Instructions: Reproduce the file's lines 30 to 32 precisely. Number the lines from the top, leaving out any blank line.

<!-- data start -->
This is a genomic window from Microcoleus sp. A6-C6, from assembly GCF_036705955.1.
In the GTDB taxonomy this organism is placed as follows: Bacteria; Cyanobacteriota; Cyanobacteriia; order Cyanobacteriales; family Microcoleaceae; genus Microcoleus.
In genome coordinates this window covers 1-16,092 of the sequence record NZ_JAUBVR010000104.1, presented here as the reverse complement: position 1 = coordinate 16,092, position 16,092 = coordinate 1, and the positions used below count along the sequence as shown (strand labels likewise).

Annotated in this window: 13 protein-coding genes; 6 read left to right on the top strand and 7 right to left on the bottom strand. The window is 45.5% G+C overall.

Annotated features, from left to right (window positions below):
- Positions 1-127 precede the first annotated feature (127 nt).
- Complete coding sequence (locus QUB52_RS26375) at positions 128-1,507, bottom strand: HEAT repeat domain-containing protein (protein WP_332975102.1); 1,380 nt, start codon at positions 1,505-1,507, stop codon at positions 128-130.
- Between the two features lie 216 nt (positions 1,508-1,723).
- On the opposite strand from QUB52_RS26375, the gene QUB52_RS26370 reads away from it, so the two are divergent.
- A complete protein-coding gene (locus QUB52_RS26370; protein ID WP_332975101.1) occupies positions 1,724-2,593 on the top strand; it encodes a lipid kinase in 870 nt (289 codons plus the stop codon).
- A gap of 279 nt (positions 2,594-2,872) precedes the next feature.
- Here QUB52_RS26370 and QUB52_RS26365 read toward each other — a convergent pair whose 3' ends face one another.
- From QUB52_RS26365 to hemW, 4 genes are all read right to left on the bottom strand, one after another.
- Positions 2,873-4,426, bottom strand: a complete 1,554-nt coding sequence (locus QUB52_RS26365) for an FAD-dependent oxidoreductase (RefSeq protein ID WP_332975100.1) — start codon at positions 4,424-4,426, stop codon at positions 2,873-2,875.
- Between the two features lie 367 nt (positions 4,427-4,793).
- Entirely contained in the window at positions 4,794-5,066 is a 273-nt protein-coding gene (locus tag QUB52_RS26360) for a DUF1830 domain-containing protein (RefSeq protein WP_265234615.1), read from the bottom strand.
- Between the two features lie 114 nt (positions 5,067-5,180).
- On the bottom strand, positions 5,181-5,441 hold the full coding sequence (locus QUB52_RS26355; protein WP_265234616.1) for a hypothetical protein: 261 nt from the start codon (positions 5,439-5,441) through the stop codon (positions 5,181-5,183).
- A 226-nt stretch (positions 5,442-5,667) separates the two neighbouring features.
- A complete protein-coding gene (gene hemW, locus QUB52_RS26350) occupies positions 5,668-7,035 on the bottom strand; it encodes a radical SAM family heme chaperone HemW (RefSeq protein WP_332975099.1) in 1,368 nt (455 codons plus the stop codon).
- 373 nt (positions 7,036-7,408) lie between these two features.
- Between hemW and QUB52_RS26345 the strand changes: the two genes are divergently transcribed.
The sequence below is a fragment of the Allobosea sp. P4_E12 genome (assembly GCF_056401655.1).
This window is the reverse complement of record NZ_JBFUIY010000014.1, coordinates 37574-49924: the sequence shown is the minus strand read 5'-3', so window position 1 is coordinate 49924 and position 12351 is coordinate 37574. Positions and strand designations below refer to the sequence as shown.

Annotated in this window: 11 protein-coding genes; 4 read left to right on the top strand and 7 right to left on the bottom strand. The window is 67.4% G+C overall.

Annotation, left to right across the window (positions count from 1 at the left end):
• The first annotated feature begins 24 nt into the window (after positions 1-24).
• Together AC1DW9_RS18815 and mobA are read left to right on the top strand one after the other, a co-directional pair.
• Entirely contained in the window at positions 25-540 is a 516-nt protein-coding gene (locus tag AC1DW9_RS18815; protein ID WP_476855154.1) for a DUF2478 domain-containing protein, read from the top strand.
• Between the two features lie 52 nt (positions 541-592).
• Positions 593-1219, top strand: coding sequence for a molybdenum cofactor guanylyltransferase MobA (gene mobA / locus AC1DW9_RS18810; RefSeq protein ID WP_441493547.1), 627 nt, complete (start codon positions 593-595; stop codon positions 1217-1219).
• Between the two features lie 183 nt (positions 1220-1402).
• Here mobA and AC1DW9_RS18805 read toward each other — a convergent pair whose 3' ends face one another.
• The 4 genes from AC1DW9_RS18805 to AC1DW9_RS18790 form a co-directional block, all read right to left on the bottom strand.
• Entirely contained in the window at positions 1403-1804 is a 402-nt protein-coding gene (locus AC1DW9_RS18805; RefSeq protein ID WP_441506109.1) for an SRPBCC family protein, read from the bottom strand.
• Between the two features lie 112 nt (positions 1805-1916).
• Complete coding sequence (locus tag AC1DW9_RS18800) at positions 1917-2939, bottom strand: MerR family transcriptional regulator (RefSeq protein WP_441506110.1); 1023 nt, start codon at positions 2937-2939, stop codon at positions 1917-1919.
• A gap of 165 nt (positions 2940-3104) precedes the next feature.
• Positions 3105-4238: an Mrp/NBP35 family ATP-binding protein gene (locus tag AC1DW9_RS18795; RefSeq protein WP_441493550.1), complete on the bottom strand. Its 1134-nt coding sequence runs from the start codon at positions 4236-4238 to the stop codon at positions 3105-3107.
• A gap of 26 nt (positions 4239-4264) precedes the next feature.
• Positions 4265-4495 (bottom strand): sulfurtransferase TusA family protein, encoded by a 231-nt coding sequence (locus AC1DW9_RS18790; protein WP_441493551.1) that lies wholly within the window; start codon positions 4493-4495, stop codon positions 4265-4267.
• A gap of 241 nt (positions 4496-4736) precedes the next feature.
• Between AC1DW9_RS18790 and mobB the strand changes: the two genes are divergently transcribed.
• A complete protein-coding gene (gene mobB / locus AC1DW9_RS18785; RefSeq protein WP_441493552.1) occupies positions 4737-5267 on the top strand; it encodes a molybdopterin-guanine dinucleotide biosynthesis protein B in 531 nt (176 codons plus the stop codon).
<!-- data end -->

• Between the two features lie 52 nt (positions 541-592).
• Positions 593-1219, top strand: coding sequence for a molybdenum cofactor guanylyltransferase MobA (gene mobA / locus AC1DW9_RS18810; RefSeq protein ID WP_441493547.1), 627 nt, complete (start codon positions 593-595; stop codon positions 1217-1219).
• Between the two features lie 183 nt (positions 1220-1402).